We use cookies to make sure our website better meets your expectations.
You can adjust your web browser's settings to stop accepting cookies. For further information, read our cookie policy.
IN Warsaw
Exchange Rates
Warsaw Stock Exchange - Indices
The Warsaw Voice » Society » August 29, 2014
You have to be logged in to use the ReadSpeaker utility and listen to a text. It's free-of-charge. Just log in to the site or register if you are not registered user yet.
Letter to the Editor
August 29, 2014   
Article's tools:

Dear Editor,
I would like to describe briefly the difficulties that Polish businesses operating in Norway are exposed to.

I am a Norwegian entrepreneur, resident in Poland for over 20 years. Two years ago I launched the Norse fish processing plant in Bergen, Norway. I employ around 120 Polish nationals there on a permanent basis, paying them around 100 crowns an hour before taxes. They are fully satisfied with this rate. It is worth adding that many of them choose to work overtime, for which they are paid 150 crowns an hour before taxes. Additionally, I rent them out an apartment, for which they pay 2,000 crowns a month. The real cost is much higher. The company covers the difference, which is 2,000 crowns.

Norwegian trade unions are pressuring my company to pay the Polish workers according to Norwegian rates, that is 162 crowns an hour. If that were the case the Polish workers would be more expensive than the Norwegian ones because, as I have mentioned above, the company contributes around 2,000 crowns to the rent for accommodation. The trade unions demand that in the near future I should cover the costs of travel to Poland and back for these employees. In this situation, the costs of employing a Polish worker would be much higher than that of a Norwegian worker because I would pay the latter only 162 crowns while the cost involved in employing a Pole would be around 200 crowns an hour. This means that, as an investor, I would have to close down my company. Norse’s annual turnover is around 95 million crowns. The company operates at a low margin.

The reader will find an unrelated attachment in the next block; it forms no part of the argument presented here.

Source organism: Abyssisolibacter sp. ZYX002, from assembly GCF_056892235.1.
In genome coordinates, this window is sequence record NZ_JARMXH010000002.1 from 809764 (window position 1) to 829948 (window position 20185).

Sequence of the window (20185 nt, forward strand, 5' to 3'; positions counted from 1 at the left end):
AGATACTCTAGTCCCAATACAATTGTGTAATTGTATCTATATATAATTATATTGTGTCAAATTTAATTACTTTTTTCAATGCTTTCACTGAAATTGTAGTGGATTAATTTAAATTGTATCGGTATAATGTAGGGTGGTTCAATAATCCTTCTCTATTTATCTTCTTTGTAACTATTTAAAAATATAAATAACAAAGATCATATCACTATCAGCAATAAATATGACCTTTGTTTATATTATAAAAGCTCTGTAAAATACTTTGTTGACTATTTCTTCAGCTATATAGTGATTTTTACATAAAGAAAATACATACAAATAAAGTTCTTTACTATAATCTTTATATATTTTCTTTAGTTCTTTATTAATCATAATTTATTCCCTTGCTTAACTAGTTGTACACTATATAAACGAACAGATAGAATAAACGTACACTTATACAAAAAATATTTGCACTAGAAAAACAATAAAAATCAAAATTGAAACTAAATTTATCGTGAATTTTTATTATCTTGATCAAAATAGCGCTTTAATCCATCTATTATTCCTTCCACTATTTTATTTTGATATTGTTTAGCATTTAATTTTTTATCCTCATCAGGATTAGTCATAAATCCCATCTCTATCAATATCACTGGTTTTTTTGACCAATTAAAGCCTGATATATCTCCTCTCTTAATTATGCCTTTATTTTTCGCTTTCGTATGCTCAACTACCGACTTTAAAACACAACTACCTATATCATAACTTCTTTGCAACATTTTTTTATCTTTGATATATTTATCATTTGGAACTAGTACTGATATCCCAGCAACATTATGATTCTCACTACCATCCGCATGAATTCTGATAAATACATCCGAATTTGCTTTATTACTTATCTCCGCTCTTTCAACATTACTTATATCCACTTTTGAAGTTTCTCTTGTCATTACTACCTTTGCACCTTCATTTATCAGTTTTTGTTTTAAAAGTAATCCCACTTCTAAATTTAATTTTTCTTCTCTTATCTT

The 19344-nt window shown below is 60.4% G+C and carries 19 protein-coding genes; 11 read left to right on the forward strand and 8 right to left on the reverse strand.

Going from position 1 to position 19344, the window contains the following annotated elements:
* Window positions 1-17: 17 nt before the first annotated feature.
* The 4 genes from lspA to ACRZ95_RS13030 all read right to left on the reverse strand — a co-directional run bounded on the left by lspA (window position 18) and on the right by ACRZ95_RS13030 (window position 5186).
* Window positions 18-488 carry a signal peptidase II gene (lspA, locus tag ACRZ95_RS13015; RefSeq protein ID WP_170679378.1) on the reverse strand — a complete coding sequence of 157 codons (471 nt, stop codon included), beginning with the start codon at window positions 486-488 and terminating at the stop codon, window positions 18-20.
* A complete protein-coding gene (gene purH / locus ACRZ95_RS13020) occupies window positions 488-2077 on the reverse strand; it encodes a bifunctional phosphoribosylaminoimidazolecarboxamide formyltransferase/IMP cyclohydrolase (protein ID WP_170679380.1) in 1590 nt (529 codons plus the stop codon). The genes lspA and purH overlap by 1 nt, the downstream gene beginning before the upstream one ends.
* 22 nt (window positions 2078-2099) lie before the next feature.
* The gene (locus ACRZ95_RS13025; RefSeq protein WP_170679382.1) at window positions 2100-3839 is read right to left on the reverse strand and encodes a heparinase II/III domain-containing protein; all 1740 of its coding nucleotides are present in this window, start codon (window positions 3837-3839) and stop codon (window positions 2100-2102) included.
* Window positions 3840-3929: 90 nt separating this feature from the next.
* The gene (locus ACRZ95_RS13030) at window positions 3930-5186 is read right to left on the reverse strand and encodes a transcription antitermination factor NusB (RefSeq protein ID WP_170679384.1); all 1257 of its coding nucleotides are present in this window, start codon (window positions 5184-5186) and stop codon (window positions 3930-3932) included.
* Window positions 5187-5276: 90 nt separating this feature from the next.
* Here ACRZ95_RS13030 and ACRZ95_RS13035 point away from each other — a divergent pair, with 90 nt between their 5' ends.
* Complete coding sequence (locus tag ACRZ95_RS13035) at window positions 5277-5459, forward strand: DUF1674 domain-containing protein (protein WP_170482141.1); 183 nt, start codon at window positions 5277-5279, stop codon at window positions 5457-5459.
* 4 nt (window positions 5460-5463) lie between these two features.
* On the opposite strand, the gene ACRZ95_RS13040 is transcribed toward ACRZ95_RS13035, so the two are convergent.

I am presenting this situation to you as I am convinced that if the trade unions achieved their goal—a change in the law— the result would be unfavorable for the Polish and Norwegian side alike. Around 120 Poles, and consequently their families, would lose their livelihoods and would become unemployed after returning to Poland. In the case of Norway, taxes paid by the Poles and my company would stop being contributed to the national coffers and local authorities.

Imagine what would happen if the same regulations came into force on Jan. 1, 2015 in Ireland, Britain or Germany. As we know, there are millions of Poles working in these countries. If the countries adopted the kind of law proposed by Norwegian trade unions, Poles would be forced to return to Poland en masse.

To sum up, I have to say regretfully that the demands of the Norwegian trade unions are in contradiction with the rules of the free market, especially the free labor market, and are incompatible with European countries’ trend towards integration. In the situation described, though hypothetically for the time being, business would be hampered, affecting the company’s owner, his employees and the country in question.

The attitude of the trade unions is a form of national protectionism, which contravenes Norway’s obligations as a member of the European Economic Community.

Yours sincerely,
Tom Lerberg
President of Norse
© The Warsaw Voice 2010-2018
E-mail Marketing Powered by SARE